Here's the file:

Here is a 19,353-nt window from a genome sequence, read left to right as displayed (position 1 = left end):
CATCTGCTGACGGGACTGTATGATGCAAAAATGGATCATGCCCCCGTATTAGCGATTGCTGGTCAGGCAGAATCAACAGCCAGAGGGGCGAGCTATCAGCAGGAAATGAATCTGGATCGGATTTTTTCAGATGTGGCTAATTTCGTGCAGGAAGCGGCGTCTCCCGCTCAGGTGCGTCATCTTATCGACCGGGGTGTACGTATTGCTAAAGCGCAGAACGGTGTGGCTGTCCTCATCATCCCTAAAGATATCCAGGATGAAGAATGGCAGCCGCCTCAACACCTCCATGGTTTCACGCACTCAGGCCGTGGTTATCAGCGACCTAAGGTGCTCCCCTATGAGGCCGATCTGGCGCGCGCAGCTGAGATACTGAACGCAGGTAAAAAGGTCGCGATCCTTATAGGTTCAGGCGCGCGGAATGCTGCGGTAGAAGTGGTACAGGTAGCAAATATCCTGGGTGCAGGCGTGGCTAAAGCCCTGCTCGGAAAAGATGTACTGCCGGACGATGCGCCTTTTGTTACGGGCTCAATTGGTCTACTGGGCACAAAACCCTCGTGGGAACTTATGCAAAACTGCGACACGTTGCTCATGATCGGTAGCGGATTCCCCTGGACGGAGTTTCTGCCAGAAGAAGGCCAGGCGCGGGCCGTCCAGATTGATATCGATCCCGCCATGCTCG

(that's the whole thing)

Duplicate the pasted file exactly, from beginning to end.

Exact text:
Here is a 19,353-nt window from a genome sequence, read left to right as displayed (position 1 = left end):
CATCTGCTGACGGGACTGTATGATGCAAAAATGGATCATGCCCCCGTATTAGCGATTGCTGGTCAGGCAGAATCAACAGCCAGAGGGGCGAGCTATCAGCAGGAAATGAATCTGGATCGGATTTTTTCAGATGTGGCTAATTTCGTGCAGGAAGCGGCGTCTCCCGCTCAGGTGCGTCATCTTATCGACCGGGGTGTACGTATTGCTAAAGCGCAGAACGGTGTGGCTGTCCTCATCATCCCTAAAGATATCCAGGATGAAGAATGGCAGCCGCCTCAACACCTCCATGGTTTCACGCACTCAGGCCGTGGTTATCAGCGACCTAAGGTGCTCCCCTATGAGGCCGATCTGGCGCGCGCAGCTGAGATACTGAACGCAGGTAAAAAGGTCGCGATCCTTATAGGTTCAGGCGCGCGGAATGCTGCGGTAGAAGTGGTACAGGTAGCAAATATCCTGGGTGCAGGCGTGGCTAAAGCCCTGCTCGGAAAAGATGTACTGCCGGACGATGCGCCTTTTGTTACGGGCTCAATTGGTCTACTGGGCACAAAACCCTCGTGGGAACTTATGCAAAACTGCGACACGTTGCTCATGATCGGTAGCGGATTCCCCTGGACGGAGTTTCTGCCAGAAGAAGGCCAGGCGCGGGCCGTCCAGATTGATATCGATCCCGCCATGCTCG